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Monday, April 20, 2015

Meet Jack


Ok so we're  HUGE  Dr.Who fans.

As of Thursday we decided to call him Jack! He's a total flirt with his big blue eyes. He's about a year, maybe a year and a half old, tall and thin, an incredible jumper - when he was playing with Dante he reminded me of a jack in the box, and he needs some training.

So far no one is missing him, which makes us pretty happy because I'd like to find him a great home. And tomorrow they're out of time and he's all ours.
We also decided Jack is a mama's boy, he seems to prefer my company to that of hubby's, probably because hubby is currently on vacation and the main one correcting Jack and intervening in playtime when needed.

We're currently working on teaching Jack some basic manners, and encouraging him to interact with us something he wasn't initially inclined to do. For the first couple days  that we had him he was a bit like the shadow in the room rather than a dog.

Here's a Quick Breakdown of How Our Days Have Been Progressing & The Training We've Been Doing.

Day 1:
Day one he had to work for all his kibbles, good behavior was rewarded, anxiety and whining was ignored and he is smart so he started learning pretty quick what behaviors got him what he wanted, be it a treat or playtime outside. Over the course of the day he ate his two meals one kibble at a time, which is a great way to teach a puppy. We want him to know that we are the source of his food, and good behavior is rewarded in our house.

Day 2:
Day two we began giving him small meals so that he can eat with our pups, but since he's still pretty clueless hubby keeps kibbles in a bag all day and is constantly rewarding/feeding him so that we can be rewarding his progress. We've also been working on getting him comfortable in a crate.

He happily enters the crate on his own.

We're rewarding - eye contact, following us, sitting before being let in/outside, sitting when asked, laying down in the crate, when he redirects from harassing Dante & Ziva, ignoring the cats, coming when called...basically anything he is doing good is being rewarded, and he's getting plenty to eat don't worry!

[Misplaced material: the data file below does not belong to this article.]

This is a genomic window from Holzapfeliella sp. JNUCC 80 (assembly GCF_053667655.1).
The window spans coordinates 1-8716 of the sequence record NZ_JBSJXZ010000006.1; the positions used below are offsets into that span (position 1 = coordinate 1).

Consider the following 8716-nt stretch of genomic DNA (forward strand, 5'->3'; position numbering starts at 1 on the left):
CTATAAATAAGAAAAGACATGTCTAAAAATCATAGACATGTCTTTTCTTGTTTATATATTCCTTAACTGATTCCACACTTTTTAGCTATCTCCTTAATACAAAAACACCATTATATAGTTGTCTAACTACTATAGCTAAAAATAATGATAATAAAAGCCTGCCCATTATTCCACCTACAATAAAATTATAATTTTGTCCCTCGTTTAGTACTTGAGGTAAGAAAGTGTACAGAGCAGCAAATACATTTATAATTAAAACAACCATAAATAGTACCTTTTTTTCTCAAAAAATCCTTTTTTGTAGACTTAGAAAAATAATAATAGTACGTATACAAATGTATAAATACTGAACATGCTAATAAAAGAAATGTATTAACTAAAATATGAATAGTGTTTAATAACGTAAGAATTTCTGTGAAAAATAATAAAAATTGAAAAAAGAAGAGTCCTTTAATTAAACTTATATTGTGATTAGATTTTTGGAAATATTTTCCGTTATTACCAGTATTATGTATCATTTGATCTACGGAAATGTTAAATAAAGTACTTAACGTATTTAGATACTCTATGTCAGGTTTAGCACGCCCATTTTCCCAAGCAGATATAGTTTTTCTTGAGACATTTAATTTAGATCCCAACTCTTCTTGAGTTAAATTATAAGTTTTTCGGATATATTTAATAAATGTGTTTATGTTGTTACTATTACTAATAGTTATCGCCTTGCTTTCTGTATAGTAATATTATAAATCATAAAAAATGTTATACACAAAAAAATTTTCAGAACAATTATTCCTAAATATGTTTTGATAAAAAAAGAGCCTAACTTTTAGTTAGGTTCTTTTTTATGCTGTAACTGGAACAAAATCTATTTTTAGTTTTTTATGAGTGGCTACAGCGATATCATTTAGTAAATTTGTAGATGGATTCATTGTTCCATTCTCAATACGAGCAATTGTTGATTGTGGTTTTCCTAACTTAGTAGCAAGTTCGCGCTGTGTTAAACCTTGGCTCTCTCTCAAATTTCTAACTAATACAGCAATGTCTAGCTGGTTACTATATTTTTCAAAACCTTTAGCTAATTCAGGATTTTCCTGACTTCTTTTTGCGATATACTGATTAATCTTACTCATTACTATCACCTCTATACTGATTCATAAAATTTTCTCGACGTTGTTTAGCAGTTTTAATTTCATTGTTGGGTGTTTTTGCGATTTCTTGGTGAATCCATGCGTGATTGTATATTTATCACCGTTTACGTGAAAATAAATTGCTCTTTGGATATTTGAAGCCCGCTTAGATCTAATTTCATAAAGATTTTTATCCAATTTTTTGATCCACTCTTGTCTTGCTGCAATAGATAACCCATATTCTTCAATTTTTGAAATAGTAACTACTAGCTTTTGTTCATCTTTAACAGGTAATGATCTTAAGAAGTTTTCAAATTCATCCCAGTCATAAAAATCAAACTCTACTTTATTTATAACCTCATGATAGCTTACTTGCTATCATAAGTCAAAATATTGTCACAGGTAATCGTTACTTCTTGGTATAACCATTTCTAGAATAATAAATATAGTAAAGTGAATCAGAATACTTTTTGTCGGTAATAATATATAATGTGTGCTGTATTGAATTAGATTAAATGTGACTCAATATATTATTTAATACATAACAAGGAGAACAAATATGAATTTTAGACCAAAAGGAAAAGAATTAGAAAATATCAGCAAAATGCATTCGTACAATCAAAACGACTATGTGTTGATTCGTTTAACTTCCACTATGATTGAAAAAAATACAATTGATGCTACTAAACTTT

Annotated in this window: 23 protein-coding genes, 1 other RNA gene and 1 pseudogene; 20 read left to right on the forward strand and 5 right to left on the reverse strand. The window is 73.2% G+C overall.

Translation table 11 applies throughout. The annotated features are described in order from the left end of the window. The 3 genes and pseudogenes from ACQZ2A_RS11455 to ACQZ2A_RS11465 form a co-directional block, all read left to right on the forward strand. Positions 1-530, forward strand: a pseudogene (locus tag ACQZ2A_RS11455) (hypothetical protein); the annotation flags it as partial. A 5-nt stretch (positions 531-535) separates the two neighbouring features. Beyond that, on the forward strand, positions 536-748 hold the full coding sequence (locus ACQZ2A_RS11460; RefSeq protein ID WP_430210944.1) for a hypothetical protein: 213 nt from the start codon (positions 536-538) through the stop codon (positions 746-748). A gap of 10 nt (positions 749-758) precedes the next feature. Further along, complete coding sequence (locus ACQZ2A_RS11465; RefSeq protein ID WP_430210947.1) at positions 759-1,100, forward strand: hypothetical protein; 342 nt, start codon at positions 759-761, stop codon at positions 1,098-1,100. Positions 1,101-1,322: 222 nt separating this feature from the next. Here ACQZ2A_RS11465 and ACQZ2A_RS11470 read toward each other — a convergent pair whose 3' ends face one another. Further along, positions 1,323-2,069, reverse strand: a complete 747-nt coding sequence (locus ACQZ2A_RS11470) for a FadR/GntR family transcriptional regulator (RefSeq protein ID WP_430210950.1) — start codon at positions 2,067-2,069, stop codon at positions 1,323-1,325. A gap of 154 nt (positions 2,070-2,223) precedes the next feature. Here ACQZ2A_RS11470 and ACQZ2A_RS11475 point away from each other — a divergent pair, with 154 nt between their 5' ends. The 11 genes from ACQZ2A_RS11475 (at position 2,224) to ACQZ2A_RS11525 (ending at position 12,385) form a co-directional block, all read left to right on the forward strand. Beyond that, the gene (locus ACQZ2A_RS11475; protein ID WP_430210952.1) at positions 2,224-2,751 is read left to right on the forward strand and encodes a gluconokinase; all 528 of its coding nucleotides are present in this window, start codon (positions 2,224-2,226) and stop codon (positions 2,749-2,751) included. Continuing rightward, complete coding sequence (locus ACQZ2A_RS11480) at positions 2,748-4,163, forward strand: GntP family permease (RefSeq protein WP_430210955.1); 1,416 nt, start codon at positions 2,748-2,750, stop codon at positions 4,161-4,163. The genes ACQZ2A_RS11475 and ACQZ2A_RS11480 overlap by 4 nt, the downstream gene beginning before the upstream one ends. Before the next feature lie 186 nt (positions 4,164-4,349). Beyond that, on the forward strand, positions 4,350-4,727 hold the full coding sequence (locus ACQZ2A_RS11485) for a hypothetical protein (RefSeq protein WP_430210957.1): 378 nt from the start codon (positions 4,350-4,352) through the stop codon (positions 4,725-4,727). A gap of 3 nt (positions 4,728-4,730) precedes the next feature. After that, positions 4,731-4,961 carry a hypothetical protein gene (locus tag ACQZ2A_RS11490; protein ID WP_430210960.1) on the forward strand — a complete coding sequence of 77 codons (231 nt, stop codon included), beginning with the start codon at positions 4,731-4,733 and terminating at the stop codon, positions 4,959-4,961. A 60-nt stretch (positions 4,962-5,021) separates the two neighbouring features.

We're ignoring, "behavioral extinction" whining at the door to come in/out, whining in the crate.

The biggest issue we're having is his mounting/sexual excitement.

"I am a Princess and shall be treated thus."

Ziva won't tolerate it and she warns him then corrects him with a bite, Dante doesn't know what to do so we spent most of the day pulling Jack off him and asking him to lay down or putting a leash on him until he was calm again.
The hard part though is that as soon as we released him he'd go back to it, treats didn't even dissuade him.

He doesn't seem to know how to doggy play so when they get running and wrestling he just mounts.

To correct this issue we initially used our slip lead, said "No" while looping him, and then removed him from play.

Mounting = time out to calm down, and then we would release him when he relaxed. Unfortunately doing this for two days - as soon as we'd release him the first thing he would do would be to mount again.

This is a problem for a number of reasons. The first being; not only could we not redirect his behavior through treats or a change of activity, but we didn't feel like he was associating the timeout and "No" with his mounting behavior. The second being that Ziva does not tolerate it when dogs attempt to mount her, resulting in angry snarls and a potential bite/dog fight if Jack decided to not accept her correction. The third issue was that he quickly decided that the leash was something that should be avoided, and what we don't want is for him to run off whenever he sees a leash. In our house leash represents a grand adventure! Something to be excited about, and a reason for a solid sit without being asked, because the dog sitting first is the first one to be leashed up. Dante has this down solid, he'll run up and immediately plant his butt on the ground giving direct eye contact.